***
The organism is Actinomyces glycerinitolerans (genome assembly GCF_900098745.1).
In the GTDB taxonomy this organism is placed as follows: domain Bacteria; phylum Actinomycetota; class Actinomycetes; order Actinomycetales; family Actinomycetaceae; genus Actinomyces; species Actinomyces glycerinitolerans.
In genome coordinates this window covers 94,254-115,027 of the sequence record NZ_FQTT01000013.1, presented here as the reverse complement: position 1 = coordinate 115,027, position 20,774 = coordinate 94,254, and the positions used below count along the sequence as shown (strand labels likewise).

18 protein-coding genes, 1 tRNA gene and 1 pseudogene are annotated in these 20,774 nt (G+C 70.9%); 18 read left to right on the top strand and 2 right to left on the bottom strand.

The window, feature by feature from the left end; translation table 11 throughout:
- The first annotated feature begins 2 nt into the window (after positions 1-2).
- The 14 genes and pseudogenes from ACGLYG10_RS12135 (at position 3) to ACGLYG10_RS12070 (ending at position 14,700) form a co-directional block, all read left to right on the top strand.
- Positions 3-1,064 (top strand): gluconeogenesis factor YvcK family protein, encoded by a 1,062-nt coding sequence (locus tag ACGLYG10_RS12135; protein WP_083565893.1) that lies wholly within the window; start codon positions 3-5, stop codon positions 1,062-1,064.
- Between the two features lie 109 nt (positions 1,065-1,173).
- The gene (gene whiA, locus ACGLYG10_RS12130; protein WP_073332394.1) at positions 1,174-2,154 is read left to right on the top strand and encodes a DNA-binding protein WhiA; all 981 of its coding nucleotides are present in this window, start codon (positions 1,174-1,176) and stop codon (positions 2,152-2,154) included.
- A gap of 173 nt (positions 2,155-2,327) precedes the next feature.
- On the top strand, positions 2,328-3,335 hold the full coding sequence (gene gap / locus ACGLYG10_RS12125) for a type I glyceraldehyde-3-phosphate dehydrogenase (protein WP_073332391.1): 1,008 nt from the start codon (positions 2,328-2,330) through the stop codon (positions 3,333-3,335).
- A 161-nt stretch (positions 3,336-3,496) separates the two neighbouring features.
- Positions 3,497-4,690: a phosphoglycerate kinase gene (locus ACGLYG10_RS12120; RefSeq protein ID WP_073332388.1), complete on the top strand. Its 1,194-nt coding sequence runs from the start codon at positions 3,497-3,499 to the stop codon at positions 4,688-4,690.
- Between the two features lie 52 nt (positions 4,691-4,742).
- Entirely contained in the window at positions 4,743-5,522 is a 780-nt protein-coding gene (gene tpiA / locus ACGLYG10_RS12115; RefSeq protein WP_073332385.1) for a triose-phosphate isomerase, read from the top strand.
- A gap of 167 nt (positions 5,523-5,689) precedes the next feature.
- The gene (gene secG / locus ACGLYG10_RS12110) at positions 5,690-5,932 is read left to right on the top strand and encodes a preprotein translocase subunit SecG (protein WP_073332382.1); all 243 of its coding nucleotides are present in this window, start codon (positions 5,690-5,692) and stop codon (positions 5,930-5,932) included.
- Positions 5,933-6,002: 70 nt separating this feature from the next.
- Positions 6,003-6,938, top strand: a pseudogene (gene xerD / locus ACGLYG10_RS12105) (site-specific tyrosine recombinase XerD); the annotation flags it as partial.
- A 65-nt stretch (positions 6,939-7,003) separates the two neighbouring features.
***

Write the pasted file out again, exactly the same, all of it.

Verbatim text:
The organism is Actinomyces glycerinitolerans (genome assembly GCF_900098745.1).
In the GTDB taxonomy this organism is placed as follows: domain Bacteria; phylum Actinomycetota; class Actinomycetes; order Actinomycetales; family Actinomycetaceae; genus Actinomyces; species Actinomyces glycerinitolerans.
In genome coordinates this window covers 94,254-115,027 of the sequence record NZ_FQTT01000013.1, presented here as the reverse complement: position 1 = coordinate 115,027, position 20,774 = coordinate 94,254, and the positions used below count along the sequence as shown (strand labels likewise).

18 protein-coding genes, 1 tRNA gene and 1 pseudogene are annotated in these 20,774 nt (G+C 70.9%); 18 read left to right on the top strand and 2 right to left on the bottom strand.

The window, feature by feature from the left end; translation table 11 throughout:
- The first annotated feature begins 2 nt into the window (after positions 1-2).
- The 14 genes and pseudogenes from ACGLYG10_RS12135 (at position 3) to ACGLYG10_RS12070 (ending at position 14,700) form a co-directional block, all read left to right on the top strand.
- Positions 3-1,064 (top strand): gluconeogenesis factor YvcK family protein, encoded by a 1,062-nt coding sequence (locus tag ACGLYG10_RS12135; protein WP_083565893.1) that lies wholly within the window; start codon positions 3-5, stop codon positions 1,062-1,064.
- Between the two features lie 109 nt (positions 1,065-1,173).
- The gene (gene whiA, locus ACGLYG10_RS12130; protein WP_073332394.1) at positions 1,174-2,154 is read left to right on the top strand and encodes a DNA-binding protein WhiA; all 981 of its coding nucleotides are present in this window, start codon (positions 1,174-1,176) and stop codon (positions 2,152-2,154) included.
- A gap of 173 nt (positions 2,155-2,327) precedes the next feature.
- On the top strand, positions 2,328-3,335 hold the full coding sequence (gene gap / locus ACGLYG10_RS12125) for a type I glyceraldehyde-3-phosphate dehydrogenase (protein WP_073332391.1): 1,008 nt from the start codon (positions 2,328-2,330) through the stop codon (positions 3,333-3,335).
- A 161-nt stretch (positions 3,336-3,496) separates the two neighbouring features.
- Positions 3,497-4,690: a phosphoglycerate kinase gene (locus ACGLYG10_RS12120; RefSeq protein ID WP_073332388.1), complete on the top strand. Its 1,194-nt coding sequence runs from the start codon at positions 3,497-3,499 to the stop codon at positions 4,688-4,690.
- Between the two features lie 52 nt (positions 4,691-4,742).
- Entirely contained in the window at positions 4,743-5,522 is a 780-nt protein-coding gene (gene tpiA / locus ACGLYG10_RS12115; RefSeq protein WP_073332385.1) for a triose-phosphate isomerase, read from the top strand.
- A gap of 167 nt (positions 5,523-5,689) precedes the next feature.
- The gene (gene secG / locus ACGLYG10_RS12110) at positions 5,690-5,932 is read left to right on the top strand and encodes a preprotein translocase subunit SecG (protein WP_073332382.1); all 243 of its coding nucleotides are present in this window, start codon (positions 5,690-5,692) and stop codon (positions 5,930-5,932) included.
- Positions 5,933-6,002: 70 nt separating this feature from the next.
- Positions 6,003-6,938, top strand: a pseudogene (gene xerD / locus ACGLYG10_RS12105) (site-specific tyrosine recombinase XerD); the annotation flags it as partial.
- A 65-nt stretch (positions 6,939-7,003) separates the two neighbouring features.